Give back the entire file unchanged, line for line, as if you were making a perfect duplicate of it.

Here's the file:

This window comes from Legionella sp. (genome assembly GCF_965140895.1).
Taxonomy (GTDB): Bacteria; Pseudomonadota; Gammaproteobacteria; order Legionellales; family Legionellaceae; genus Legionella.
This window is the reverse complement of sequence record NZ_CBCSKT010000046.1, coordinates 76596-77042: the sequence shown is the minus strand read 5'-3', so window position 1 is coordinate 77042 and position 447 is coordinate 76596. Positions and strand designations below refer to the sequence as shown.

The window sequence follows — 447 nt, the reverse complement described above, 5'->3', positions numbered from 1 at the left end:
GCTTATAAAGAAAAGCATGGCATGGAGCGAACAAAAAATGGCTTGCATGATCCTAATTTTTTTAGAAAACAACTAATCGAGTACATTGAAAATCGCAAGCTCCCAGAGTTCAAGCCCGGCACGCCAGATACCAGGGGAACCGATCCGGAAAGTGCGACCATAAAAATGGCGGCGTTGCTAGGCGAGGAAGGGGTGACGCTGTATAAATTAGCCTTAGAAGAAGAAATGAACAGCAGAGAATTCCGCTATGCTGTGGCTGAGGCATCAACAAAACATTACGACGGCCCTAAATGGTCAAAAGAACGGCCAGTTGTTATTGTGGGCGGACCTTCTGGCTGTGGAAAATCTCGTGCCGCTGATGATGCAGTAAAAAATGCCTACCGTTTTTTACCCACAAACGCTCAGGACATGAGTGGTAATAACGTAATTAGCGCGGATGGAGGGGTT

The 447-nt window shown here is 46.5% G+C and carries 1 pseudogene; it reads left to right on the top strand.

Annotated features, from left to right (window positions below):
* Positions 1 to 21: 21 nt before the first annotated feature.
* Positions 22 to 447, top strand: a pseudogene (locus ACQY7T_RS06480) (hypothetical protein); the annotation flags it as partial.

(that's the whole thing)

This window comes from Legionella sp. (genome assembly GCF_965140895.1).
Taxonomy (GTDB): Bacteria; Pseudomonadota; Gammaproteobacteria; order Legionellales; family Legionellaceae; genus Legionella.
This window is the reverse complement of sequence record NZ_CBCSKT010000046.1, coordinates 76596-77042: the sequence shown is the minus strand read 5'-3', so window position 1 is coordinate 77042 and position 447 is coordinate 76596. Positions and strand designations below refer to the sequence as shown.

The window sequence follows — 447 nt, the reverse complement described above, 5'->3', positions numbered from 1 at the left end:
GCTTATAAAGAAAAGCATGGCATGGAGCGAACAAAAAATGGCTTGCATGATCCTAATTTTTTTAGAAAACAACTAATCGAGTACATTGAAAATCGCAAGCTCCCAGAGTTCAAGCCCGGCACGCCAGATACCAGGGGAACCGATCCGGAAAGTGCGACCATAAAAATGGCGGCGTTGCTAGGCGAGGAAGGGGTGACGCTGTATAAATTAGCCTTAGAAGAAGAAATGAACAGCAGAGAATTCCGCTATGCTGTGGCTGAGGCATCAACAAAACATTACGACGGCCCTAAATGGTCAAAAGAACGGCCAGTTGTTATTGTGGGCGGACCTTCTGGCTGTGGAAAATCTCGTGCCGCTGATGATGCAGTAAAAAATGCCTACCGTTTTTTACCCACAAACGCTCAGGACATGAGTGGTAATAACGTAATTAGCGCGGATGGAGGGGTT

The 447-nt window shown here is 46.5% G+C and carries 1 pseudogene; it reads left to right on the top strand.

Annotated features, from left to right (window positions below):
* Positions 1 to 21: 21 nt before the first annotated feature.
* Positions 22 to 447, top strand: a pseudogene (locus ACQY7T_RS06480) (hypothetical protein); the annotation flags it as partial.